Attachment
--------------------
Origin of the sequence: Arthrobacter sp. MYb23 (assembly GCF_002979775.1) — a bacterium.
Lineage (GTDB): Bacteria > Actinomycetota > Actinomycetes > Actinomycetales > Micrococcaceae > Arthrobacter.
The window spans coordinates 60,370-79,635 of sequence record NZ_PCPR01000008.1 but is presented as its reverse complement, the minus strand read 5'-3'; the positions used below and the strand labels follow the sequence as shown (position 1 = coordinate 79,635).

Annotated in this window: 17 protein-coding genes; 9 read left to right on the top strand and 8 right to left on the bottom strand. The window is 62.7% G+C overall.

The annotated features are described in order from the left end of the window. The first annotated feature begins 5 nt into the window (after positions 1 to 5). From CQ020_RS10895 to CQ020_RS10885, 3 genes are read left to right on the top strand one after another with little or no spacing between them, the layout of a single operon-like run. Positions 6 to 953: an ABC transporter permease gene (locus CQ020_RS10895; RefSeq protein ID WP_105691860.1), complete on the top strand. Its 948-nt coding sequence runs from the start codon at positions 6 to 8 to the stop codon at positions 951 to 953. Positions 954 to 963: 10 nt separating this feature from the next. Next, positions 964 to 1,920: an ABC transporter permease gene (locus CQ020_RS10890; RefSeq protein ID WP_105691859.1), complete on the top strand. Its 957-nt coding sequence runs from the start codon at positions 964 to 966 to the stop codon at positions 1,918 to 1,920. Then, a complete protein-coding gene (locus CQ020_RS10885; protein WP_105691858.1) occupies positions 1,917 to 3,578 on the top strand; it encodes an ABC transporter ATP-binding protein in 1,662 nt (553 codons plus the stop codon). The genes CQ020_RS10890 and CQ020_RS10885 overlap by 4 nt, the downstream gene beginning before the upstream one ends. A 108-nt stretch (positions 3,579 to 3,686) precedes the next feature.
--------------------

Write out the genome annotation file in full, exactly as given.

Origin of the sequence: Arthrobacter sp. MYb23 (assembly GCF_002979775.1) — a bacterium.
Lineage (GTDB): Bacteria > Actinomycetota > Actinomycetes > Actinomycetales > Micrococcaceae > Arthrobacter.
The window spans coordinates 60,370-79,635 of sequence record NZ_PCPR01000008.1 but is presented as its reverse complement, the minus strand read 5'-3'; the positions used below and the strand labels follow the sequence as shown (position 1 = coordinate 79,635).

Annotated in this window: 17 protein-coding genes; 9 read left to right on the top strand and 8 right to left on the bottom strand. The window is 62.7% G+C overall.

The annotated features are described in order from the left end of the window. The first annotated feature begins 5 nt into the window (after positions 1 to 5). From CQ020_RS10895 to CQ020_RS10885, 3 genes are read left to right on the top strand one after another with little or no spacing between them, the layout of a single operon-like run. Positions 6 to 953: an ABC transporter permease gene (locus CQ020_RS10895; RefSeq protein ID WP_105691860.1), complete on the top strand. Its 948-nt coding sequence runs from the start codon at positions 6 to 8 to the stop codon at positions 951 to 953. Positions 954 to 963: 10 nt separating this feature from the next. Next, positions 964 to 1,920: an ABC transporter permease gene (locus CQ020_RS10890; RefSeq protein ID WP_105691859.1), complete on the top strand. Its 957-nt coding sequence runs from the start codon at positions 964 to 966 to the stop codon at positions 1,918 to 1,920. Then, a complete protein-coding gene (locus CQ020_RS10885; protein WP_105691858.1) occupies positions 1,917 to 3,578 on the top strand; it encodes an ABC transporter ATP-binding protein in 1,662 nt (553 codons plus the stop codon). The genes CQ020_RS10890 and CQ020_RS10885 overlap by 4 nt, the downstream gene beginning before the upstream one ends. A 108-nt stretch (positions 3,579 to 3,686) precedes the next feature.